Dear Amy: “Caroline” has been a dear friend since we were teens 35 years ago. We both came from very religious, conservative families, and have always shared the same beliefs — until now.
Over the last five years, my way of life has changed a lot. For many reasons, I no longer attend church or believe in her religion. I defend equality rights that she views as sinful, and I even cuss and have a beer on occasion. It has been a long and liberating journey for me.
I have not explicitly told Caroline that I’ve changed. I only see her once a year. I realize that I am not what she thinks I am.
Perhaps I’m being a coward, but I just don’t want to discuss this with her. I know she will be disappointed, judgmental, and try to evangelize to me. She is smart and very good at debating, and has a quick answer for everything. Sadly, I stink at that, even when I feel very strongly that I’m right.
She is going to visit me in a few months. Is it necessary to have a conversation with her? If so, do you have any advice on how to have this conversation? — Losing My Religion
Dear Losing: One of the many benefits of adulthood is that adults get to change.
Another benefit is that you don’t have to discuss anything you don’t want to discuss. It is not “necessary” to have any particular conversation.
Keep in mind that your old friend has the same benefits (toward change or stasis) that you possess. And, like you, she might have areas of her life that she would prefer to keep off-limits.
If you two spend time together and you find that you want to discuss the change in your faith-status, you should keep it simple. The more detail you overlay onto your point, the more points “Caroline” will find to debate.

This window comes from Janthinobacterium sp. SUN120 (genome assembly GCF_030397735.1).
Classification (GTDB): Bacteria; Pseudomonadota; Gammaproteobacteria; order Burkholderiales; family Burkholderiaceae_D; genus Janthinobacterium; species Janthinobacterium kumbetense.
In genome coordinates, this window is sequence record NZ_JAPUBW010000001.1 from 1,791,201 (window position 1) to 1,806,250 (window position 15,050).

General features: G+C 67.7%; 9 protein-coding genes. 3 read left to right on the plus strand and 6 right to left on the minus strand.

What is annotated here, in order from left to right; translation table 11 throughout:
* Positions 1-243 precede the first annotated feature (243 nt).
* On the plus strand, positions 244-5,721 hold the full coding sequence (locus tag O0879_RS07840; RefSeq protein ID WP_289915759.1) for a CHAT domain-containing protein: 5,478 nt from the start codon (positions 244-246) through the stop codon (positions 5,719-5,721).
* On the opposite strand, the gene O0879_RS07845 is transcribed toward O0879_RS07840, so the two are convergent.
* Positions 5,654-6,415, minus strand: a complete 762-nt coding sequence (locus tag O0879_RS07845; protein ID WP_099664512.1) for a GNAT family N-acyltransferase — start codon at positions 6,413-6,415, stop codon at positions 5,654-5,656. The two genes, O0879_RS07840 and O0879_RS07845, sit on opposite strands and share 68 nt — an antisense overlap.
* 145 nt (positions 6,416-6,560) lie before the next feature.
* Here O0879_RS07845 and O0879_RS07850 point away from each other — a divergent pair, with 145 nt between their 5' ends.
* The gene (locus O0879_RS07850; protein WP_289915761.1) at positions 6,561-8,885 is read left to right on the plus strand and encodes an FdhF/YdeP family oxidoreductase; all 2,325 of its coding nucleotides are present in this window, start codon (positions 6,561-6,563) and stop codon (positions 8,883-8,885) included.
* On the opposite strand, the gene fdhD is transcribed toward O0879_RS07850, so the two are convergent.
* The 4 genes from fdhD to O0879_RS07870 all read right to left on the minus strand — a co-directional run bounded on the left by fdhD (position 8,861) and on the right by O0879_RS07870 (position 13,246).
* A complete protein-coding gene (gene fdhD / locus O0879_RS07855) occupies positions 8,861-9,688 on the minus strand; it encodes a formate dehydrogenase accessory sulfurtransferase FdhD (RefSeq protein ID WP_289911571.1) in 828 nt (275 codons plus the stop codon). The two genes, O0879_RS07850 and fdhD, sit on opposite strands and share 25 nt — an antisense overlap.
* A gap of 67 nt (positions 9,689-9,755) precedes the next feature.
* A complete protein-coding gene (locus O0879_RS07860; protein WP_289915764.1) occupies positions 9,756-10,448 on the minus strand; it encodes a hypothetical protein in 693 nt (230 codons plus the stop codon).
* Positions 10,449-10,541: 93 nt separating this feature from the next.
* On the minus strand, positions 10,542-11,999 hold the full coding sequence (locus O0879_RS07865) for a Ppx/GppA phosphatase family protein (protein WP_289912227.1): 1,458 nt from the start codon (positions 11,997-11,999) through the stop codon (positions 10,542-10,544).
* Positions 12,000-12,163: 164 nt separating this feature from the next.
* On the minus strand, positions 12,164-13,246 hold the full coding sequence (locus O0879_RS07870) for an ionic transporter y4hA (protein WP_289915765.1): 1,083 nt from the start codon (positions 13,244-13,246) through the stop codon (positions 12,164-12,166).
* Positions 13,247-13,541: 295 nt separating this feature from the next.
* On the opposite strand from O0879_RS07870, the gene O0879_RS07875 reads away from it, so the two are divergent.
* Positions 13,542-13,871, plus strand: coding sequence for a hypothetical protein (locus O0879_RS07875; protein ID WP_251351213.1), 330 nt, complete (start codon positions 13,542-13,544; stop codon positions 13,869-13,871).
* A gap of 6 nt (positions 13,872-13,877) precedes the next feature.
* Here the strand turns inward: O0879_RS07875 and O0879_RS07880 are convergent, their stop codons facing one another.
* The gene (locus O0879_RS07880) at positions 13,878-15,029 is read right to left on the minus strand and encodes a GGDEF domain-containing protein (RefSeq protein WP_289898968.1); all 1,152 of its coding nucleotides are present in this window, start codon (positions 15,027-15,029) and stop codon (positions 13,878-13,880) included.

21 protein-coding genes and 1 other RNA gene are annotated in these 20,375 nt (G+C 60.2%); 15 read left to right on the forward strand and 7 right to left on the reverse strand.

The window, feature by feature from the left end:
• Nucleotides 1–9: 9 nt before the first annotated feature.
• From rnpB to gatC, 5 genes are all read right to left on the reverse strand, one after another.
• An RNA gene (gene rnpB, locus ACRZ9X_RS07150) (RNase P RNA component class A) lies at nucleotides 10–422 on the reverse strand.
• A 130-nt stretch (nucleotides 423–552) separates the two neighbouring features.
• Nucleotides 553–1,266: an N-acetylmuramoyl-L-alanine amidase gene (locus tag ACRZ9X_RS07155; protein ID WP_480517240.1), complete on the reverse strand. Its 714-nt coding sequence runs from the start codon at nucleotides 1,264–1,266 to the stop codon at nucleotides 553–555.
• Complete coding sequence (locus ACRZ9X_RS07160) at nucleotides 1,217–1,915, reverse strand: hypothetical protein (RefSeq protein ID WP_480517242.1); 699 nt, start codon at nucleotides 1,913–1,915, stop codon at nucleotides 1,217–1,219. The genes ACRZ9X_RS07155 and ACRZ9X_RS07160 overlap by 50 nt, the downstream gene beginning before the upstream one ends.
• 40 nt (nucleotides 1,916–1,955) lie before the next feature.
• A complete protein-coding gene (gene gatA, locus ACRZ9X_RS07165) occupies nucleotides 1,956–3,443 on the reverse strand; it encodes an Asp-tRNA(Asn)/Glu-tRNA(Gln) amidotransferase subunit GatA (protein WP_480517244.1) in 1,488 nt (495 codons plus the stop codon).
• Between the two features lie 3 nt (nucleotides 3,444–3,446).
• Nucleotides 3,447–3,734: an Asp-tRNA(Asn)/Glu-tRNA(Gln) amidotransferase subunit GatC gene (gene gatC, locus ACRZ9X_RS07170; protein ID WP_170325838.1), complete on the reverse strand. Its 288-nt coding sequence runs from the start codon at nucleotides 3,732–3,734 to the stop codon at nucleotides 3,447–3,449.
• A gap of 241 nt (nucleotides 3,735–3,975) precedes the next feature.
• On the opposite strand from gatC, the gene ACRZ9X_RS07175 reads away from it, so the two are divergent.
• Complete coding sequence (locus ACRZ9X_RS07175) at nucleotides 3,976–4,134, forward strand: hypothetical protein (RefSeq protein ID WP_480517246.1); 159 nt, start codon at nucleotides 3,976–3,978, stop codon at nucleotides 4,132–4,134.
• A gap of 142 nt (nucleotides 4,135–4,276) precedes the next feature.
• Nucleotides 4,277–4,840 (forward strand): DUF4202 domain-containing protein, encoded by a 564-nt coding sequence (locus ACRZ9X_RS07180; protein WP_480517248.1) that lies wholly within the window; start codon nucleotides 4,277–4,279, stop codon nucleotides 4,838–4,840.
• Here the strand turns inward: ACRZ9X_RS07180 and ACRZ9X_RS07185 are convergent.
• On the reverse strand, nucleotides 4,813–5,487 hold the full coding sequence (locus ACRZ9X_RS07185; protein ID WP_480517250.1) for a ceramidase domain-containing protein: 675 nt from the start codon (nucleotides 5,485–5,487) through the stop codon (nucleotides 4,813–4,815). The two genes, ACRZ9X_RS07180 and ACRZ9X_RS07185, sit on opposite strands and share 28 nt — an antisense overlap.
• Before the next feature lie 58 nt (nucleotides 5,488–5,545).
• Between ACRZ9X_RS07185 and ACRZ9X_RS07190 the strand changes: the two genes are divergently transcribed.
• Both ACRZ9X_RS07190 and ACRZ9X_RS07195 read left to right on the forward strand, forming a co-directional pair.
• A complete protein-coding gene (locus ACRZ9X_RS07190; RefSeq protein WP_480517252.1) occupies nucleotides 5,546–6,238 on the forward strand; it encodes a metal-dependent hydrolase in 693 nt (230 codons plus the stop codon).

Her disappointment regarding your life-change is her burden to bear. You should not assume responsibility for her reactions.
If she feels the need to evangelize to you, ask her to stop, and say, “I’m completely at peace with my point of view, so this really isn’t up for discussion,” and change the subject.
There is nothing wrong with engaging in a hearty debate, by the way, if both sides are permitted to express themselves and each of you listen and respond respectfully.
Dear Amy: Like many people, my wife and I send out Christmas cards during the holiday season — one card to each household on our list.
Some folks who have other household members (age 21 and above) living with them have asked us to send a separate card to each of their adult children in the household.
These are single adults still living in their childhood bedroom, not a family living in separate quarters on the property.
We think “and family” covers everyone under the same roof. By the way, those extra adults do not send out their own cards.
We update addresses, and add or drop folks, in what we believe to be normal Christmas list maintenance. Did some etiquette change? — Getting Carded
Dear Carded: I understand that there are circumstances where perhaps an adult child has a special need and will be cohabiting with parents for the duration of their lifetime. In that case, it would be kindest to send the adult child a separate card.
Otherwise — the idea that these parents would advocate for their babies to receive separate Christmas cards sent to their home address tells me that these parents will be enjoying the company of their adult children in their household for many Christmases to come.
Tell them, “When the kids have their own mailing addresses, we will be delighted to add them to our mailing list.”
Dear Amy: I am a university professor of pharmacy science. A recent question from “Wondering,” regarding using CBD prompted me to respond.
Anyone using any form of cannabidiol (CBD) should talk with their pharmacist about possible drug to drug interactions and side effects.
Pharmacists are the drug experts. We answer questions about drugs and dietary supplements every day. We are happy to provide correct and scientifically sound information about any drug a patient chooses to use, including cannabidiol.
Thank you for all you do to make people’s lives better, and for helping to promote the safe use of medications, even those that may be purchased without a prescription. — Ally
Dear Ally: My local pharmacist is a font of information — and a lifesaver.
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